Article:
Poach Your Scrambled Eggs For Shockingly Creamy Results

There are few things as satisfying as starting the day with the perfect plate of scrambled eggs, and if you're aiming to make them incredibly creamy, there's no shortage of techniques to achieve that goal. Some people remove the eggs from the hot pan before they're fully cooked to prevent them from turning rubbery; others add milk, cream, yogurt, or crème fraîche to achieve a more decadent consistency.

For those eager to cook their eggs swiftly and bypass the post-scramble pan scrubbing, consider poaching your scrambled eggs for a delightfully creamy, silky dish that might surpass any version prepared in a pan.

If you're proficient at poaching eggs (or have watched plenty of food shows featuring the technique), this method will seem familiar. Beat the eggs in a bowl, then bring slightly salted water to a boil in a large pot. Use a spoon to rapidly swirl the water in a clockwise direction before pouring the beaten eggs into the vortex's center. Cover with a lid, wait for 40 seconds, then use a strainer to separate the eggs from the water. The final step is to season and serve; the silky eggs will practically melt in your mouth.

Tips for making the best poached scrambled eggs

While poaching scrambled eggs differs from poaching whole eggs, the technique is fundamentally the same, requiring adherence to best practices for poaching. First, avoid plunging your beaten eggs into water that is too hot. The water should be at a low boil; anything more risks overcooking the eggs. Although you don't need to raid your backyard henhouse, using the freshest eggs possible is crucial for achieving thick whites. Farm-fresh eggs are ideal, but grocery store eggs are also suitable. If you're unsure about their freshness, crack the eggs individually into a fine mesh strainer or a slotted spoon to remove any thinner whites.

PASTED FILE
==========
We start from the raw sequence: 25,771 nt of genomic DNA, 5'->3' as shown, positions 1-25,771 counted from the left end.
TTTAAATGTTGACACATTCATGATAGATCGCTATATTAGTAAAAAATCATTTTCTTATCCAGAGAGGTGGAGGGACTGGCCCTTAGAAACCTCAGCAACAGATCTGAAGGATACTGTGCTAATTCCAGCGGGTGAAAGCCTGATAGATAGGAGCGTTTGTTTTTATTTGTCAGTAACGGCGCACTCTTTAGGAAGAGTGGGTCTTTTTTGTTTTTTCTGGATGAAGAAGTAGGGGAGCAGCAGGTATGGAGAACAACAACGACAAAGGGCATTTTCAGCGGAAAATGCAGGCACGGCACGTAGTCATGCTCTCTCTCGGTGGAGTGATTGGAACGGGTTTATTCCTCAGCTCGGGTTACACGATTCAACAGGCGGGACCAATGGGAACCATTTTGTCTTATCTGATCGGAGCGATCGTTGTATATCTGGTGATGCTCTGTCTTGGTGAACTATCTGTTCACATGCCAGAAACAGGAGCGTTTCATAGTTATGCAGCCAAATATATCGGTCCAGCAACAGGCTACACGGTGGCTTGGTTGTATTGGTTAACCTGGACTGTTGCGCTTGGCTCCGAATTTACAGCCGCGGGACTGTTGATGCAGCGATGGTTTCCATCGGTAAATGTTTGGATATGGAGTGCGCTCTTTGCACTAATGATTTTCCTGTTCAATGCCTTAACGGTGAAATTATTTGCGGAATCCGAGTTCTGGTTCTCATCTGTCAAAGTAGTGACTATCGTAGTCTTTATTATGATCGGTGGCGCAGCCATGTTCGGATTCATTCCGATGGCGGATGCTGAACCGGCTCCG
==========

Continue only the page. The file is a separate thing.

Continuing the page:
For any recipe, having all your ingredients and tools prepared before you start is beneficial. Given the brief cooking time for poached eggs, you won't have a moment to spare to prepare your strainer while the eggs are cooking. Therefore, placing your strainer in the sink in advance is essential. Moreover, to avoid watery eggs, use your slotted spoon to press out any excess water they may have absorbed.

Ways to serve poached scrambled eggs

There are numerous ways to enhance these simple eggs, from adding a dollop of pesto, a sprinkle of shredded cheese, or fresh herbs, to incorporating a splash of your favorite hot sauce or a drizzle of hollandaise.

If you're aiming to create a heartier meal, transform your scrambled eggs into a topping by serving them over sausage gravy, cheesy grits, or even whipped feta for a tangy twist. You can also consider stuffing them into warm tortillas for a super-quick breakfast quesadilla, or spooning them into avocado halves for an easy, low-carb breakfast.

This recipe isn't just for breakfast. Sandwich the eggs between slices of bread with meats, veggies, and cheese for a protein-packed meal at any time of the day. Alternatively, if you're in need of a quick but delicious weeknight meal, simply toss the finished scramble into a simple stir-fry or fried rice.